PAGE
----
Business Recovery, Step 8: Disaster Recovery Testing
We’ve reached the final article in this 8-step program. Throughout the last 7 articles, I’ve laid the foundation for expanding your backup services to a true recovery offering by establishing the Recovery Time Objectives and Recovery Point Objectives for each critical data set, application, service, or server, and introducing various kinds of recovery services you can provide:
- Virtual Disaster Recovery
- Continuous Recovery
- File Versioning
- File Level Recovery
- Virtual to Virtual Recovery
- Bare Metal Recovery
Remember, the goal in adding these services is to both better protect your customer’s business, as well as to increase your ongoing and services revenue streams.
But, even with these advanced recovery options in place, how do you know they’re really going to work?
In the spirit of adding on services, there is one last service you should be providing with each recovery service to ensure its success: testing.
Disaster Recovery: Testing Not Included
One of the benefits of adding any of the aforementioned services is the requirement to test backups. While data shouldn’t be corrupted, and backups are designed to contain complete data sets, if an application or server is so critical that one of the recovery services above is being used, it makes sense that you need to be certain a given backup set contains enough information to perform a recovery.
The risk around recovery without testing is high, as assumptions around what is included in a backup may not align with the actual data set. For example, you may check the box that says Exchange Server and think it backs up every part of the Exchange server, when, in fact, it only may backup every bit of data related specifically to Exchange (and leave off the OS). Additionally, misunderstandings around the use (and usefulness) of full and incremental backups may place you in a position where recovery is impossible without the correct backup sets.
Since the customer likely has zero expectations around how much testing is needed (only one of my customers ever had recovery testing as part of their operations plan), so this is a bit of greenfield, mixed with logical conclusions based on the importance of what’s being backed up. Let’s break requirements down into five parts:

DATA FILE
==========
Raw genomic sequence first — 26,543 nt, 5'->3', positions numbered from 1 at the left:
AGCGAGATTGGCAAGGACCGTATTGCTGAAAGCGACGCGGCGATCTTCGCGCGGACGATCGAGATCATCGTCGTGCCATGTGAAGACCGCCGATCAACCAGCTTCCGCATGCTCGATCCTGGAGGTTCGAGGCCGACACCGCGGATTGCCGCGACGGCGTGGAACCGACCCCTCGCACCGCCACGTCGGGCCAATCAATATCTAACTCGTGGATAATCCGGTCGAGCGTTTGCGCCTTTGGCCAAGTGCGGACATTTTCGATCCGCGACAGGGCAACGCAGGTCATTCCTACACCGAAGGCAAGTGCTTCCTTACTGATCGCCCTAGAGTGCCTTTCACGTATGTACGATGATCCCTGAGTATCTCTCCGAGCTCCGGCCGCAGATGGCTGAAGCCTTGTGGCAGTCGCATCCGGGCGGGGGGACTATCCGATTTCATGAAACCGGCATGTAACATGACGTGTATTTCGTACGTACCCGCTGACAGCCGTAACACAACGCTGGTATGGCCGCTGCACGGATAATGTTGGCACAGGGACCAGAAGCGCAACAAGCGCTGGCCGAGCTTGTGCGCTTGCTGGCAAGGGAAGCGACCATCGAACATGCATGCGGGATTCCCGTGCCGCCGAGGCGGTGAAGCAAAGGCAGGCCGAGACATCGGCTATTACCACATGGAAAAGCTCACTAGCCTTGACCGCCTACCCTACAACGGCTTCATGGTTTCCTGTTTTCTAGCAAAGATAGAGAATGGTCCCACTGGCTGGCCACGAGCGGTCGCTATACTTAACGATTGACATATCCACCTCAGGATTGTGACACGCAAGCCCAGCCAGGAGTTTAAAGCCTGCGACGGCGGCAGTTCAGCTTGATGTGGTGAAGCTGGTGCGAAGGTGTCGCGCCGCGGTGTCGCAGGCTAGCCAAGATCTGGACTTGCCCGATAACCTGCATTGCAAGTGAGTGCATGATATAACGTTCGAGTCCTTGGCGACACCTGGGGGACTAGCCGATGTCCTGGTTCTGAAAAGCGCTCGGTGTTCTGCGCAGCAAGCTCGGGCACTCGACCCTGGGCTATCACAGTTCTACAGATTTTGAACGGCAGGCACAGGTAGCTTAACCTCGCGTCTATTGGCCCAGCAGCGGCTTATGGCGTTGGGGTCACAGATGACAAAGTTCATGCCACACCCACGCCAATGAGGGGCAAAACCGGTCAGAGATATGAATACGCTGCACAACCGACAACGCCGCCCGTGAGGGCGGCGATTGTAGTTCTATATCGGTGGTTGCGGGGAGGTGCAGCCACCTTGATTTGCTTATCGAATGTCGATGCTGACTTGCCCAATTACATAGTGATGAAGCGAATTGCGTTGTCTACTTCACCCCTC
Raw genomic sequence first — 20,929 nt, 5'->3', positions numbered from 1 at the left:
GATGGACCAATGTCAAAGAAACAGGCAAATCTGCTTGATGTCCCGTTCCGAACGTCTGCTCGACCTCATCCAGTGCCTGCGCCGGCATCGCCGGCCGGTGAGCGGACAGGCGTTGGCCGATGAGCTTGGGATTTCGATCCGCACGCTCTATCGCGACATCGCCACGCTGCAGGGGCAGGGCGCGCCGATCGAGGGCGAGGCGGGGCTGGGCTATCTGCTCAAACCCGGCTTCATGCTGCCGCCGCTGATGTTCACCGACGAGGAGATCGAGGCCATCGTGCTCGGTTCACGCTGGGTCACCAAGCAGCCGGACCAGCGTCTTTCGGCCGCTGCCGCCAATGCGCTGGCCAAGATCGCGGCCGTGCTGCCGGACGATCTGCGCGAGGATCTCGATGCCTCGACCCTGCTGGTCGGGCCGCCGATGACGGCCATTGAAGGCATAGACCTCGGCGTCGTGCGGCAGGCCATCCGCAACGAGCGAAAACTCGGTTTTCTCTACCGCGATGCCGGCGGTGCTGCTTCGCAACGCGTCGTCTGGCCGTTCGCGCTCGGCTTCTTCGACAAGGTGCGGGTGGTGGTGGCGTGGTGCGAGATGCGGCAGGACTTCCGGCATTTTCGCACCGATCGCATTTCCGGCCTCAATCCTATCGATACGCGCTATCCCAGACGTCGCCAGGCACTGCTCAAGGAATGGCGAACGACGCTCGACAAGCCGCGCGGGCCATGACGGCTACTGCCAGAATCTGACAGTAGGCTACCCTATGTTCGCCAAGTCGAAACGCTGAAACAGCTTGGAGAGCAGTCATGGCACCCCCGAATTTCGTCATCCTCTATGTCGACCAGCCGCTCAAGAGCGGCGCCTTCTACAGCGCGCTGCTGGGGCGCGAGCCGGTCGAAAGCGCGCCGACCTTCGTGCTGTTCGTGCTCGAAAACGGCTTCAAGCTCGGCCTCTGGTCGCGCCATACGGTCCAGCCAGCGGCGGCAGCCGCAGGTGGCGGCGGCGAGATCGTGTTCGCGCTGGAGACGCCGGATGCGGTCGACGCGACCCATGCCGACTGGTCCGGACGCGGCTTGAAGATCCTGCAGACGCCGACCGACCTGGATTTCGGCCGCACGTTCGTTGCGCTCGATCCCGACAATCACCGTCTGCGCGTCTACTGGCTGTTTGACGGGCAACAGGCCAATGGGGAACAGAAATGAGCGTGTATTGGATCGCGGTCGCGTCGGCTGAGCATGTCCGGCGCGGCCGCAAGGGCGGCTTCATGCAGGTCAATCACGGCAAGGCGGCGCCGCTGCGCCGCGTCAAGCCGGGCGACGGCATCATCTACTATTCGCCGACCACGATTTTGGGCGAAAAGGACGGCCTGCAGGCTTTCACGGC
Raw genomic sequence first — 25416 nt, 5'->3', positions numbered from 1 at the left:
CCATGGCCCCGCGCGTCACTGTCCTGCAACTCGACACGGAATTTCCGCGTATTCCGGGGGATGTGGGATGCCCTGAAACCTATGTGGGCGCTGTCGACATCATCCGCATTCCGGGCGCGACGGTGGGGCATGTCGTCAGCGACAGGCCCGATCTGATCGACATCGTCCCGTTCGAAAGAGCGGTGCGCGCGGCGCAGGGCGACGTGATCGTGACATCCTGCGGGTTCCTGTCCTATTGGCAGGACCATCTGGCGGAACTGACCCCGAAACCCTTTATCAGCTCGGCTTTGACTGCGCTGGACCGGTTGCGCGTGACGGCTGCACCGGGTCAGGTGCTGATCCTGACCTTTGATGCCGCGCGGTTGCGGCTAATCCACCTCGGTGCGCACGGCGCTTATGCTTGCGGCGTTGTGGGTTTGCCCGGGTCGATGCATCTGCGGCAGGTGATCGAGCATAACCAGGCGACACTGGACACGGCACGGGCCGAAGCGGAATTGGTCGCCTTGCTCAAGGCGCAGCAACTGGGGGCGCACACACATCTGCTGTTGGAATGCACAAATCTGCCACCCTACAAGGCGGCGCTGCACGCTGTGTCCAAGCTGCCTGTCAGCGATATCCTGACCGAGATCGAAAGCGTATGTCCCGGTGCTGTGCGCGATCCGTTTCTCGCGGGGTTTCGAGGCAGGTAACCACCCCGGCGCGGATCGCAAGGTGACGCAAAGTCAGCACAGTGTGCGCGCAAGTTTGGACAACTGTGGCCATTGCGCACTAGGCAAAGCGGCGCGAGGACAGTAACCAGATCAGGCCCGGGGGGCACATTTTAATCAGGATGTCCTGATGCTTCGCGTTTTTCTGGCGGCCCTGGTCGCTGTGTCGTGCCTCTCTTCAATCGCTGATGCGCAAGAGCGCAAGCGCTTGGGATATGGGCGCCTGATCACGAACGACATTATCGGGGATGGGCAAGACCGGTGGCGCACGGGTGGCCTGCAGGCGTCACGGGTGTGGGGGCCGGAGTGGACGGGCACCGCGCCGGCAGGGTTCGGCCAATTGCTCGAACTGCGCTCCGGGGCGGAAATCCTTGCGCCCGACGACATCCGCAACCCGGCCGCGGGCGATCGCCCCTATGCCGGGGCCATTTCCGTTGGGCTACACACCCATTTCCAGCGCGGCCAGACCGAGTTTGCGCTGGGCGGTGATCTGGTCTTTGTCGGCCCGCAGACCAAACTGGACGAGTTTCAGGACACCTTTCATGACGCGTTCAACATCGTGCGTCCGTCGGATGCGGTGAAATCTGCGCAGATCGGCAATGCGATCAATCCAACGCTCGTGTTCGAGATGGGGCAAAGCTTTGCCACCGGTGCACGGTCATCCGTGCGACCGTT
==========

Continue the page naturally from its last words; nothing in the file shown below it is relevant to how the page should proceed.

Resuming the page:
- Use RTO/RPOs – You need to start with your per-application/server/data RTOs and RPOs to determine how long you really have to recover a given backup (which, in turn, defines how much “practice” you need to make sure it works.)
- Define Testing Frequency – Staying with the per-application/server/data mindset, you have the opportunity to establish with the customer how often recovery testing should occur. The Fax server may only get tested once annually, but email may be tested quarterly.
- Consider the Disaster – You likely are thinking in terms of getting “server X” back up, but you should have the customer thinking about the kinds of disasters (e.g. failures at the OS, hardware, or location level) that may occur.
- Consider the Recovery Environment Needed – remember, some of these recovery methods require as much as a complete cloud-based virtual environment.
- Consider the Recovery Method – Some of these are more concerned with just recovering a database, or an entire OS. In some cases your testing may assume you have a fully functional OS, so you need some way of establishing that in an offline environment to test the recovery.
Once all of these requirements are addressed, you’ll find you have some pretty specific recovery testing scenarios you can use to begin to build predictable testing offerings from.
What’s the benefit?
It’s evident that the end result is regular services revenue. How much really depends on the needs of the customer, and the resulting work you’ll need to perform to test backups based on those needs.
Business Recovery: Lots of Options
To wrap this series up, you have many directions to take a basic backup and recovery service. Recurring monthly revenue streams and frequent services revenue from dependable recovery offerings will not only protect your customer’s business, but the future of your own as well.